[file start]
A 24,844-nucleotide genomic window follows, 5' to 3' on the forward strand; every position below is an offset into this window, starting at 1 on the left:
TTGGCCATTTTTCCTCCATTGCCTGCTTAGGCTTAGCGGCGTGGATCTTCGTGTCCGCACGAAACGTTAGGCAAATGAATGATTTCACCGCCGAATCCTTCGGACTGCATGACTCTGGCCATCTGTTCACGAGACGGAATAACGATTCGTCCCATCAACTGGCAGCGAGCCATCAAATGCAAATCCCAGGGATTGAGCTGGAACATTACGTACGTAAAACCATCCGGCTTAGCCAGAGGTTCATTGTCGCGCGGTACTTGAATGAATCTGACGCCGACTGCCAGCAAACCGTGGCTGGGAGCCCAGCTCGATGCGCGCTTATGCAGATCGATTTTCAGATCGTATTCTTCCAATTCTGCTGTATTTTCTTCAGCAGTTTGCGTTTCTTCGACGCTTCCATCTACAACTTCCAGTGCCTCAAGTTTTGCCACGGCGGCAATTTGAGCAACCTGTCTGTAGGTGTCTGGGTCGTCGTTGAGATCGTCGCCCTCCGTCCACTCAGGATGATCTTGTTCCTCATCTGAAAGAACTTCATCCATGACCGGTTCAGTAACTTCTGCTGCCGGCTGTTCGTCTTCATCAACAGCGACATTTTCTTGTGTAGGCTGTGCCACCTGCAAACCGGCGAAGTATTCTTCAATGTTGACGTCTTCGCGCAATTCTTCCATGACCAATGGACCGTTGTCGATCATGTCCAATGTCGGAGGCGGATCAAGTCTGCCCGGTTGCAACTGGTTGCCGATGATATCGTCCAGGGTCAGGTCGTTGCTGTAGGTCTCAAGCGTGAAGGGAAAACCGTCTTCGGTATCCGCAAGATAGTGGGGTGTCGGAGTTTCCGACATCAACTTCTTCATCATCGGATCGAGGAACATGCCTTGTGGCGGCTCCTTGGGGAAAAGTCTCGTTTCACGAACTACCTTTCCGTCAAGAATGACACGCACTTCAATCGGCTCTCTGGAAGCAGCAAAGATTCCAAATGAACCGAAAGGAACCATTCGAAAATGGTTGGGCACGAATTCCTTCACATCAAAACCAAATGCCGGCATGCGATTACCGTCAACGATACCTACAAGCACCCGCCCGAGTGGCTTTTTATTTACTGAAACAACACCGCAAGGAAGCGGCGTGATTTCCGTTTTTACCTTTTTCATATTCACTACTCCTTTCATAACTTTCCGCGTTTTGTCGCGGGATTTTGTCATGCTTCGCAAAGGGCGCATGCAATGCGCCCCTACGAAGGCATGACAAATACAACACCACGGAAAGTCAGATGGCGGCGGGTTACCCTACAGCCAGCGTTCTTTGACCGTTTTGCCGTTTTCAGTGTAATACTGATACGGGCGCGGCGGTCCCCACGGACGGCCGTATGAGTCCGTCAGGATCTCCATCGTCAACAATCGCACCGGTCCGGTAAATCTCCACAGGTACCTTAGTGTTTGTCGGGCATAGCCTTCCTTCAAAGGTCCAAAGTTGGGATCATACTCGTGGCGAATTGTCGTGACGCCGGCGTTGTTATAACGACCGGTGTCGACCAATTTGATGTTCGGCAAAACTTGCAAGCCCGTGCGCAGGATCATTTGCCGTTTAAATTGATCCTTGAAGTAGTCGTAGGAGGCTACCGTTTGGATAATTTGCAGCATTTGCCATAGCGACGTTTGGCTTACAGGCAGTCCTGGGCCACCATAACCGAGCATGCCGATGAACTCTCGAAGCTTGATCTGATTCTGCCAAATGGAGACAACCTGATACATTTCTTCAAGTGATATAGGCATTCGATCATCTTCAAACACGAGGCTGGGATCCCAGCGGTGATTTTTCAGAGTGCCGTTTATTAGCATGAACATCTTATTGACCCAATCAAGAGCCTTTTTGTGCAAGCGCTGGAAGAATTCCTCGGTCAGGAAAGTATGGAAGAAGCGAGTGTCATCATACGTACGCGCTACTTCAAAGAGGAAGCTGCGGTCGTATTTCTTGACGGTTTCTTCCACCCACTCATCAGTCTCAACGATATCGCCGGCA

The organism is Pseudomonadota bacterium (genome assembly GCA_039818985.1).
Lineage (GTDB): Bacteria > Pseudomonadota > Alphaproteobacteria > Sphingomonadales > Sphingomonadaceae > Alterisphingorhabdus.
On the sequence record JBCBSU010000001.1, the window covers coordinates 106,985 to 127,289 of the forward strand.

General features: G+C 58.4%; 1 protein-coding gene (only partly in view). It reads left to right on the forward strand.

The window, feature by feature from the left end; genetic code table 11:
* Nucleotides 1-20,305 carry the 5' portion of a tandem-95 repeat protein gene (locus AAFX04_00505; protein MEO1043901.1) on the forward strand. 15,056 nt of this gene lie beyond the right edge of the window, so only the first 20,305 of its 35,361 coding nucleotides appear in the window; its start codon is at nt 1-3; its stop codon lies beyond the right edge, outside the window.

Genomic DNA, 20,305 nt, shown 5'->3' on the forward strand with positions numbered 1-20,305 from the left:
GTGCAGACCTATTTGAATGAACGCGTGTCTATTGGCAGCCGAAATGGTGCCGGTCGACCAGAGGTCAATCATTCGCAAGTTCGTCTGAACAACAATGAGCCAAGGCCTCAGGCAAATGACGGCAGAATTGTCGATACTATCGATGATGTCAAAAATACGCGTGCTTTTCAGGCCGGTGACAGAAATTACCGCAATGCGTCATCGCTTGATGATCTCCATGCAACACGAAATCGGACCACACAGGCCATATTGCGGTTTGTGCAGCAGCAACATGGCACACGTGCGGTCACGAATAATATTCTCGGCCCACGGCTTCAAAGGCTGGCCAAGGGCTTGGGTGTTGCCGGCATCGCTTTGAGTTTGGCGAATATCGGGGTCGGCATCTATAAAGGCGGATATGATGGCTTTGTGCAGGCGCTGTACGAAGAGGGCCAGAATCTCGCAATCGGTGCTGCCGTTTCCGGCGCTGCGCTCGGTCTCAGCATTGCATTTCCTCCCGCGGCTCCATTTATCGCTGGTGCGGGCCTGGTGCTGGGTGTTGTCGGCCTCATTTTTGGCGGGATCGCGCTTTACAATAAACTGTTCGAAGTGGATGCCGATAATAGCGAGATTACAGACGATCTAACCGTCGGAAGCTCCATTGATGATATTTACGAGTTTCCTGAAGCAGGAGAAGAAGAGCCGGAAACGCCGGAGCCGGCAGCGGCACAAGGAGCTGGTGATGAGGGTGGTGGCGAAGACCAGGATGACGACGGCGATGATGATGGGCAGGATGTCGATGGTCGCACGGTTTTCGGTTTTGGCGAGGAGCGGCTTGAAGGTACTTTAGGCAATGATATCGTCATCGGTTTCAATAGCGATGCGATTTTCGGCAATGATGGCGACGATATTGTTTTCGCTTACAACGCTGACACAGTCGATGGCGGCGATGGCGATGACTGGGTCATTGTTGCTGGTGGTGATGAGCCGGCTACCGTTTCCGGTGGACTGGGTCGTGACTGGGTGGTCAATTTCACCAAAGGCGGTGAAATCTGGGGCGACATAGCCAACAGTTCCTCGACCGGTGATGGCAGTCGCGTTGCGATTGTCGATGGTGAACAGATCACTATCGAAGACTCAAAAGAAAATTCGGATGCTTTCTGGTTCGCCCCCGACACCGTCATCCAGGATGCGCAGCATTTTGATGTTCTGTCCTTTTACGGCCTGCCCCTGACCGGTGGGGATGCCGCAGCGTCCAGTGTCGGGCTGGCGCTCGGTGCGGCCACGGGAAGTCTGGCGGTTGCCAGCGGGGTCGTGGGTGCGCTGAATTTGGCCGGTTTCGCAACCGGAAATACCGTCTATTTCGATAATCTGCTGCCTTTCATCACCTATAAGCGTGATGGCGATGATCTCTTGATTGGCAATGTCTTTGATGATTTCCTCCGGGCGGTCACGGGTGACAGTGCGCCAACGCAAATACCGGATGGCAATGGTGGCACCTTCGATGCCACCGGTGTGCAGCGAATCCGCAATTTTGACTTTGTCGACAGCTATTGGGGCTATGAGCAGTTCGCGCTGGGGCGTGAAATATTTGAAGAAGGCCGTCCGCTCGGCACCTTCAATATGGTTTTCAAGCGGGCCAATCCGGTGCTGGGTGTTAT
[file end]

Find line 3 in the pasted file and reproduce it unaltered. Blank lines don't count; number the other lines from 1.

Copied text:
The organism is Pseudomonadota bacterium (genome assembly GCA_039818985.1).